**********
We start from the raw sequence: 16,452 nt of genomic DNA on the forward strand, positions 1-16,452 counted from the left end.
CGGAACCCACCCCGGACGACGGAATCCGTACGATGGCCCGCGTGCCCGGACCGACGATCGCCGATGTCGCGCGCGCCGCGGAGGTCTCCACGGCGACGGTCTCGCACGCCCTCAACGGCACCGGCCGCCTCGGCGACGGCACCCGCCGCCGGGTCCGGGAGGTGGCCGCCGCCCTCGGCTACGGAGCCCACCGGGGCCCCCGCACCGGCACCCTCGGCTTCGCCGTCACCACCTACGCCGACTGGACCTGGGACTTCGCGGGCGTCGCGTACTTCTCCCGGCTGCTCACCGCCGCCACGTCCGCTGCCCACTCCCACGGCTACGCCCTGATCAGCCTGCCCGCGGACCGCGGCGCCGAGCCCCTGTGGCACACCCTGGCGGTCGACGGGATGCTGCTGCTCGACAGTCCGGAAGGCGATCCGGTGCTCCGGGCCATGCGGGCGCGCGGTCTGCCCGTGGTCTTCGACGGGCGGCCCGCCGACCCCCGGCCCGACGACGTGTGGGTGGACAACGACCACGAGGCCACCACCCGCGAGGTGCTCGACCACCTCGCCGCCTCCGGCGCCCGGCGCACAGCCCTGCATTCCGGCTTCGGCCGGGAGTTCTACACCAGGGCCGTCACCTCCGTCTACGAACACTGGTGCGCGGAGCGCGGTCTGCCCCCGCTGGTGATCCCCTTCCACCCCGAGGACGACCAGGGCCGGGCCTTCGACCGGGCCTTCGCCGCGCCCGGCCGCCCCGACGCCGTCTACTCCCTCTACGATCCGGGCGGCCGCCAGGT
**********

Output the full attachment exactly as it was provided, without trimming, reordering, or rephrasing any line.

We start from the raw sequence: 16,452 nt of genomic DNA on the forward strand, positions 1-16,452 counted from the left end.
CGGAACCCACCCCGGACGACGGAATCCGTACGATGGCCCGCGTGCCCGGACCGACGATCGCCGATGTCGCGCGCGCCGCGGAGGTCTCCACGGCGACGGTCTCGCACGCCCTCAACGGCACCGGCCGCCTCGGCGACGGCACCCGCCGCCGGGTCCGGGAGGTGGCCGCCGCCCTCGGCTACGGAGCCCACCGGGGCCCCCGCACCGGCACCCTCGGCTTCGCCGTCACCACCTACGCCGACTGGACCTGGGACTTCGCGGGCGTCGCGTACTTCTCCCGGCTGCTCACCGCCGCCACGTCCGCTGCCCACTCCCACGGCTACGCCCTGATCAGCCTGCCCGCGGACCGCGGCGCCGAGCCCCTGTGGCACACCCTGGCGGTCGACGGGATGCTGCTGCTCGACAGTCCGGAAGGCGATCCGGTGCTCCGGGCCATGCGGGCGCGCGGTCTGCCCGTGGTCTTCGACGGGCGGCCCGCCGACCCCCGGCCCGACGACGTGTGGGTGGACAACGACCACGAGGCCACCACCCGCGAGGTGCTCGACCACCTCGCCGCCTCCGGCGCCCGGCGCACAGCCCTGCATTCCGGCTTCGGCCGGGAGTTCTACACCAGGGCCGTCACCTCCGTCTACGAACACTGGTGCGCGGAGCGCGGTCTGCCCCCGCTGGTGATCCCCTTCCACCCCGAGGACGACCAGGGCCGGGCCTTCGACCGGGCCTTCGCCGCGCCCGGCCGCCCCGACGCCGTCTACTCCCTCTACGATCCGGGCGGCCGCCAGGT